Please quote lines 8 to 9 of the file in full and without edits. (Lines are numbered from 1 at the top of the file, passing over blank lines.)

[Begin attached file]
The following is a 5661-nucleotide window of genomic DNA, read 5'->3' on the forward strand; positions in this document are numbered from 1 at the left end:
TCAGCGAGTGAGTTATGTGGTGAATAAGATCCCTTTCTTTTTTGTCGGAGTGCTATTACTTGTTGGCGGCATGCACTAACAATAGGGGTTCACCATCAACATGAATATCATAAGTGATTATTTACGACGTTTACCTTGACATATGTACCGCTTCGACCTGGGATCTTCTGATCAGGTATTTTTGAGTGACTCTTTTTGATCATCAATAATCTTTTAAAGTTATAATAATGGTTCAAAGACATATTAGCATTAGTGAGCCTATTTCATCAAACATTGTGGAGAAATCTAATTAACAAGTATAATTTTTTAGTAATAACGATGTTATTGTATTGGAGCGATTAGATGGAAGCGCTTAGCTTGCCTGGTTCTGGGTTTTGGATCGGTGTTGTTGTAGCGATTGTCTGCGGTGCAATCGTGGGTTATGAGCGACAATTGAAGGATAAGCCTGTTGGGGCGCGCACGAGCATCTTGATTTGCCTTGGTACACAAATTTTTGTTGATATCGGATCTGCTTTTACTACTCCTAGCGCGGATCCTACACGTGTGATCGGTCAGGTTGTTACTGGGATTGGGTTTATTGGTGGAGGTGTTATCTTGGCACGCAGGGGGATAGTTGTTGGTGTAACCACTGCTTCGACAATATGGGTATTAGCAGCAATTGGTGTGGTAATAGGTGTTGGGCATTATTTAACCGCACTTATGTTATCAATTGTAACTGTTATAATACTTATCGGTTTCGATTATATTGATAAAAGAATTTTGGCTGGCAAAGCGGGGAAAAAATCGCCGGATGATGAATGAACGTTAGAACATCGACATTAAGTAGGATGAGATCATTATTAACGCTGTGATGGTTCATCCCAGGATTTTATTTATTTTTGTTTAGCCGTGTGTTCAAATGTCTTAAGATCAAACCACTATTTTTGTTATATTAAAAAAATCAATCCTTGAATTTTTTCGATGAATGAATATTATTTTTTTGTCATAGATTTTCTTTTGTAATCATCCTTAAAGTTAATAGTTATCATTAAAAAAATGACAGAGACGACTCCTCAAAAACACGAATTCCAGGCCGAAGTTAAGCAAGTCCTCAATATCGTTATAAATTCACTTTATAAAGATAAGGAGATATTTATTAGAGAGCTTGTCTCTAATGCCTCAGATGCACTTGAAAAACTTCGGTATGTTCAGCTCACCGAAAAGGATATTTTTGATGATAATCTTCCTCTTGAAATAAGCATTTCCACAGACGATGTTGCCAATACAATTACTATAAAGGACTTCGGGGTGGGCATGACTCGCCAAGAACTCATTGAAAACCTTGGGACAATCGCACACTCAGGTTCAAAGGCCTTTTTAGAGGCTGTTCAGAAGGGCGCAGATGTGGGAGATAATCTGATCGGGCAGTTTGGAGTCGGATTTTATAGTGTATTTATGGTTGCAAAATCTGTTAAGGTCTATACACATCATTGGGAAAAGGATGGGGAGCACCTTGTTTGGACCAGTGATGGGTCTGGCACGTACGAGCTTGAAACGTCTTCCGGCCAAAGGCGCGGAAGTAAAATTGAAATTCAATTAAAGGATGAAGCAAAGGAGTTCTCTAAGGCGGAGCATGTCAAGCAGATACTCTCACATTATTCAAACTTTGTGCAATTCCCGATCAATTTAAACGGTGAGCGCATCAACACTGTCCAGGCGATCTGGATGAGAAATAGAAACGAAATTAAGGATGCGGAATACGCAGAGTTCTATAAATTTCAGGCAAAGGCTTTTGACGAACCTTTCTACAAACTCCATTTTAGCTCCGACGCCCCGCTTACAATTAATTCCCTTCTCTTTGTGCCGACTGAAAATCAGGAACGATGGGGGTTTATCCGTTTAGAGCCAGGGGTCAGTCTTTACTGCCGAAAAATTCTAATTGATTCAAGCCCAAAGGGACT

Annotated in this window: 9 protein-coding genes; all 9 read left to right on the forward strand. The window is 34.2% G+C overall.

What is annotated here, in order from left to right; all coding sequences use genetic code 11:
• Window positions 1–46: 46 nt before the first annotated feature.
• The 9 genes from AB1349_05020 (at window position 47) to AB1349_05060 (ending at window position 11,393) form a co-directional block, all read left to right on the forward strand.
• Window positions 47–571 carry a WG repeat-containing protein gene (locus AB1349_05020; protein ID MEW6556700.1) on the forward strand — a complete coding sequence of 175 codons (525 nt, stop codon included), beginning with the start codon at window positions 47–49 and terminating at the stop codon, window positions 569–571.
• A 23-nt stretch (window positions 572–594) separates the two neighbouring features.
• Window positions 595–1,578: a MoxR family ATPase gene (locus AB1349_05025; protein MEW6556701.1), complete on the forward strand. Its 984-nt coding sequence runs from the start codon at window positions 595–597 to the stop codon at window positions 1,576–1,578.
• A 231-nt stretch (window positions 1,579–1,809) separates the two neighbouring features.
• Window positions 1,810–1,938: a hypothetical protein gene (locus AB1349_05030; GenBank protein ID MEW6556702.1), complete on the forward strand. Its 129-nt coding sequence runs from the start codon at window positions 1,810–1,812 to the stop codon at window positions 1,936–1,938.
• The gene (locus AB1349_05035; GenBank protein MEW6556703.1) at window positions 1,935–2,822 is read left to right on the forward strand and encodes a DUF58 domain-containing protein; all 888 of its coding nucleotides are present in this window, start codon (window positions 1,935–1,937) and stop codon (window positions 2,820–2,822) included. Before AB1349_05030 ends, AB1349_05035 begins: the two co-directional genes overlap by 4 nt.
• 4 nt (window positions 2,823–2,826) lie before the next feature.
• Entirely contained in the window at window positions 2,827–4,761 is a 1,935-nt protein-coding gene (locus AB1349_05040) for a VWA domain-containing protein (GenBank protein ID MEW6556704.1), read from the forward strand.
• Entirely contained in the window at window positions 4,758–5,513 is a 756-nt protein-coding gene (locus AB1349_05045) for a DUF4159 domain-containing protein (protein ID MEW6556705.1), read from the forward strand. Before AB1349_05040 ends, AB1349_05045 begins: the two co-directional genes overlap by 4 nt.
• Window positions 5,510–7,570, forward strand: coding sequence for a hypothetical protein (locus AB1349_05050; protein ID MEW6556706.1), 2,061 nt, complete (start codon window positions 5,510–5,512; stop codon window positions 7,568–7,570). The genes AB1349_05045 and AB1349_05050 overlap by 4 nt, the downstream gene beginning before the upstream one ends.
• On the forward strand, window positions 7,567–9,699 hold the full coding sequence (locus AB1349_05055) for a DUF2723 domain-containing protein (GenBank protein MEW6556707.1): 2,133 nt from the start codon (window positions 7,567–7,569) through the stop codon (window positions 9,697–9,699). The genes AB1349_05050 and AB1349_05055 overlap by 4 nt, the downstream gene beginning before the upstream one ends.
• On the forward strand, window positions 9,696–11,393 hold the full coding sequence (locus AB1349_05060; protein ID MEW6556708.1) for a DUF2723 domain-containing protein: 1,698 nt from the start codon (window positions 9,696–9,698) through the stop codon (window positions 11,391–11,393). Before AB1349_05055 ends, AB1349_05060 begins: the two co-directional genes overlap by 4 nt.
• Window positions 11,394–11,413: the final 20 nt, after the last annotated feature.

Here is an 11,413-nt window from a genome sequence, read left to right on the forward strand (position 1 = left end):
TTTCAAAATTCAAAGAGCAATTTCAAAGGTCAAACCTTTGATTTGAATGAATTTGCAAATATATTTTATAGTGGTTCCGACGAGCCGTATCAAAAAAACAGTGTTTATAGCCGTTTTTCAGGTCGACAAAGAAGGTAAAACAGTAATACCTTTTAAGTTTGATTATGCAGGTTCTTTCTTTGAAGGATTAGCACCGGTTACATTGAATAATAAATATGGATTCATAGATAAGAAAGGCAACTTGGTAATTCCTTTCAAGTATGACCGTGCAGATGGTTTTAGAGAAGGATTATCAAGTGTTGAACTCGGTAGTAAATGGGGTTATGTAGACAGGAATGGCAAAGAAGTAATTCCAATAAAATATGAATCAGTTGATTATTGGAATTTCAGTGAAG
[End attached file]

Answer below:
• A 23-nt stretch (window positions 572–594) separates the two neighbouring features.
• Window positions 595–1,578: a MoxR family ATPase gene (locus AB1349_05025; protein MEW6556701.1), complete on the forward strand. Its 984-nt coding sequence runs from the start codon at window positions 595–597 to the stop codon at window positions 1,576–1,578.